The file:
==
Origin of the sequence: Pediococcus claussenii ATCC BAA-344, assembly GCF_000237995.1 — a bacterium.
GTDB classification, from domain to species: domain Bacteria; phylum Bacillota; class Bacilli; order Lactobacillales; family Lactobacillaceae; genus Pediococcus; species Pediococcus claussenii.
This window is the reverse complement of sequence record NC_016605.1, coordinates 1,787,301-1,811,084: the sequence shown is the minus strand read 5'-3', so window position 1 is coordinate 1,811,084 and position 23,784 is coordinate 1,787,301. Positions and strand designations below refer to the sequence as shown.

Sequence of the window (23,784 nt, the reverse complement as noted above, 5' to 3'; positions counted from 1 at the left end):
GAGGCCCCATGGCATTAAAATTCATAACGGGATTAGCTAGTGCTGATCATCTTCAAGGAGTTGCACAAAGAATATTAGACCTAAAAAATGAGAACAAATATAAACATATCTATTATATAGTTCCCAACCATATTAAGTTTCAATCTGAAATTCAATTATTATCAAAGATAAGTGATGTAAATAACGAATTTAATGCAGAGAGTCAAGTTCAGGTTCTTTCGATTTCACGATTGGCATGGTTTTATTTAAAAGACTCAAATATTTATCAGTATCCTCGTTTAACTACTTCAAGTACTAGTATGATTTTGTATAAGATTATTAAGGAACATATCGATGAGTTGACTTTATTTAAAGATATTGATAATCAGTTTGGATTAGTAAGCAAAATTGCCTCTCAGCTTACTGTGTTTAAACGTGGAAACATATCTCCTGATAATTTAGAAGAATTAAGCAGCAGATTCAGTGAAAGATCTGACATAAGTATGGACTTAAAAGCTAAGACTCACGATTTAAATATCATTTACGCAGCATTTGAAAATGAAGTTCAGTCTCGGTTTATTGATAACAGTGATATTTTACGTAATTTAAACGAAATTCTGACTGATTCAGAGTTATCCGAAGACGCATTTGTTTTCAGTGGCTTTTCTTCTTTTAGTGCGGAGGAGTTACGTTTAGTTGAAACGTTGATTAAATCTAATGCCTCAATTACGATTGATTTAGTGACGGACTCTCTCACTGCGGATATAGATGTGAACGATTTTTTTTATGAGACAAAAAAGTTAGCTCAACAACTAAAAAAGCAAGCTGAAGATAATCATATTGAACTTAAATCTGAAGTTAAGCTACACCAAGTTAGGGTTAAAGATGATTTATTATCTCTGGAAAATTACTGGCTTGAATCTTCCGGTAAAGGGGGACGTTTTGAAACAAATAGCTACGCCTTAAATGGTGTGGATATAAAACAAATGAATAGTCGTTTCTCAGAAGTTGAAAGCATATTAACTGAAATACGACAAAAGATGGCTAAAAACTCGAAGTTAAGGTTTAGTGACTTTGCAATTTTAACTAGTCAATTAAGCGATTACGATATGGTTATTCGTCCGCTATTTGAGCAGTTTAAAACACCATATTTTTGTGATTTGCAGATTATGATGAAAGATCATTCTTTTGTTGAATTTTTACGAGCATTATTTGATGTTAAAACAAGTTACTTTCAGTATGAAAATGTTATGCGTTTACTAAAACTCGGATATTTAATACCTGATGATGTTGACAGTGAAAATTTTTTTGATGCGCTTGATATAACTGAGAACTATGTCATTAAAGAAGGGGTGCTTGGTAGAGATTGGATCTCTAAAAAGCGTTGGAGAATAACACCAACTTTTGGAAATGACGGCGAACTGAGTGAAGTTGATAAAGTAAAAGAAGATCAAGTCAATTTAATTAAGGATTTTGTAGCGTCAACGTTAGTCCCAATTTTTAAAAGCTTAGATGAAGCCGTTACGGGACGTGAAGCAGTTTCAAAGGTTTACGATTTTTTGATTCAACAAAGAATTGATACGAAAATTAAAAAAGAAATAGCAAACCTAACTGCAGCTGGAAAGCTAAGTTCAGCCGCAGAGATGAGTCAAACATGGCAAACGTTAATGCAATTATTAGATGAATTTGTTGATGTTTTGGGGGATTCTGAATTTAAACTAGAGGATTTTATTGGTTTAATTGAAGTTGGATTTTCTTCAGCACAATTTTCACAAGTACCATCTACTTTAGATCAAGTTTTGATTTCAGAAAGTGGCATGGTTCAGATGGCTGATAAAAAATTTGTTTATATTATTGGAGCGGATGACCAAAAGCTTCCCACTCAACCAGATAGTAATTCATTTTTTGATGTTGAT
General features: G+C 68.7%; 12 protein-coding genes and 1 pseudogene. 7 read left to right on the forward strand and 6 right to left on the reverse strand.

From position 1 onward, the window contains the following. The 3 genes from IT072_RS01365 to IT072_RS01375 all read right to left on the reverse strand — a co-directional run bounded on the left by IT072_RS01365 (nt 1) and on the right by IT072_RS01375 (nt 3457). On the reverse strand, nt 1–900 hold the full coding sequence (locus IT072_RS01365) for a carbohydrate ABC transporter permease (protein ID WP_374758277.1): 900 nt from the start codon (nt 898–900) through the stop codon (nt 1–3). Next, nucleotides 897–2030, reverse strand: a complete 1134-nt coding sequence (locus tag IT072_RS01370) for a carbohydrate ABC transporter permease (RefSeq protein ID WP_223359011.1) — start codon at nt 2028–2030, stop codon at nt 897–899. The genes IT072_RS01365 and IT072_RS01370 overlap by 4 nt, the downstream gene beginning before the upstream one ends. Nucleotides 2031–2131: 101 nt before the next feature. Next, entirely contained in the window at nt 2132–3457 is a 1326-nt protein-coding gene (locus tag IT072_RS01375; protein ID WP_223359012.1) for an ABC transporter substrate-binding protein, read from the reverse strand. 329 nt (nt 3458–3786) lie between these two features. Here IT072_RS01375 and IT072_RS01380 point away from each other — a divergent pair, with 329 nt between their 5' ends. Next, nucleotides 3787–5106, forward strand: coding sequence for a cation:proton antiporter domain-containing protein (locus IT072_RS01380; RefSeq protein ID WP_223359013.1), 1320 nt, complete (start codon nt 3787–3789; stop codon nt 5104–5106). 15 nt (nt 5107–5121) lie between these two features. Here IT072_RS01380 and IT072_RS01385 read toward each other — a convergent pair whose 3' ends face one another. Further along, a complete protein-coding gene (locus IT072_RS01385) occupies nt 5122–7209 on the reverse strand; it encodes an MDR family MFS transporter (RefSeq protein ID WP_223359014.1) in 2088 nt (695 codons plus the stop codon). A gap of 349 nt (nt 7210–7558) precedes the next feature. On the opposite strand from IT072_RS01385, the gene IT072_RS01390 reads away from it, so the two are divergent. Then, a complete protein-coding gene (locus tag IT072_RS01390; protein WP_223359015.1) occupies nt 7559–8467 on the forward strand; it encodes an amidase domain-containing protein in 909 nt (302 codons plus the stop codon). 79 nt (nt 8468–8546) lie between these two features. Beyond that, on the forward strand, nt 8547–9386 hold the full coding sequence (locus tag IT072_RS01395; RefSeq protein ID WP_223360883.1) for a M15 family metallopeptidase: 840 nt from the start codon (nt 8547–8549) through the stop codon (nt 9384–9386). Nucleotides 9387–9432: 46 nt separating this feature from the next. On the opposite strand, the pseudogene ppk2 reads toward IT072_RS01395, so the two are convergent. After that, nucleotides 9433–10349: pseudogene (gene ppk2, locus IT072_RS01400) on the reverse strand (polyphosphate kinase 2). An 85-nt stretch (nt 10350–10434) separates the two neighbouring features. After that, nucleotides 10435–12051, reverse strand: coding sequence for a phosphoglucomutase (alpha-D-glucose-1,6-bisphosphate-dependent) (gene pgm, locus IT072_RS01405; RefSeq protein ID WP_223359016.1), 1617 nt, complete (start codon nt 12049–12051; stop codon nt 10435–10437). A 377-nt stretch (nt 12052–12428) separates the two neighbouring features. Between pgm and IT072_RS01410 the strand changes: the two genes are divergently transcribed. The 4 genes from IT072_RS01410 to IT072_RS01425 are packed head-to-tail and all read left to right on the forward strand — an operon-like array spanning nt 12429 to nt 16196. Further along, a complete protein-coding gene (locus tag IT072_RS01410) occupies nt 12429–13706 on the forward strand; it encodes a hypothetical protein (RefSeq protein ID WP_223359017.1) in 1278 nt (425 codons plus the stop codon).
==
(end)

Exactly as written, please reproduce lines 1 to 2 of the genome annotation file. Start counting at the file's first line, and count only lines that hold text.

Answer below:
Origin of the sequence: Pediococcus claussenii ATCC BAA-344, assembly GCF_000237995.1 — a bacterium.
GTDB classification, from domain to species: domain Bacteria; phylum Bacillota; class Bacilli; order Lactobacillales; family Lactobacillaceae; genus Pediococcus; species Pediococcus claussenii.